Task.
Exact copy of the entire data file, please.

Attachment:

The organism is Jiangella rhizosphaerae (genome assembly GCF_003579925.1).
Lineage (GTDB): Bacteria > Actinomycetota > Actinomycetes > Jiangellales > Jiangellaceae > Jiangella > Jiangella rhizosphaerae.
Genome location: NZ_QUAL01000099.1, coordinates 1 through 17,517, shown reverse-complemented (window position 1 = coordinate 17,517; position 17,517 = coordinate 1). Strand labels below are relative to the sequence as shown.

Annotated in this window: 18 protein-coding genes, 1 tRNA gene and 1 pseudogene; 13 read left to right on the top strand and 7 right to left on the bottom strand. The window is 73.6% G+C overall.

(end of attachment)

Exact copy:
The organism is Jiangella rhizosphaerae (genome assembly GCF_003579925.1).
Lineage (GTDB): Bacteria > Actinomycetota > Actinomycetes > Jiangellales > Jiangellaceae > Jiangella > Jiangella rhizosphaerae.
Genome location: NZ_QUAL01000099.1, coordinates 1 through 17,517, shown reverse-complemented (window position 1 = coordinate 17,517; position 17,517 = coordinate 1). Strand labels below are relative to the sequence as shown.

Annotated in this window: 18 protein-coding genes, 1 tRNA gene and 1 pseudogene; 13 read left to right on the top strand and 7 right to left on the bottom strand. The window is 73.6% G+C overall.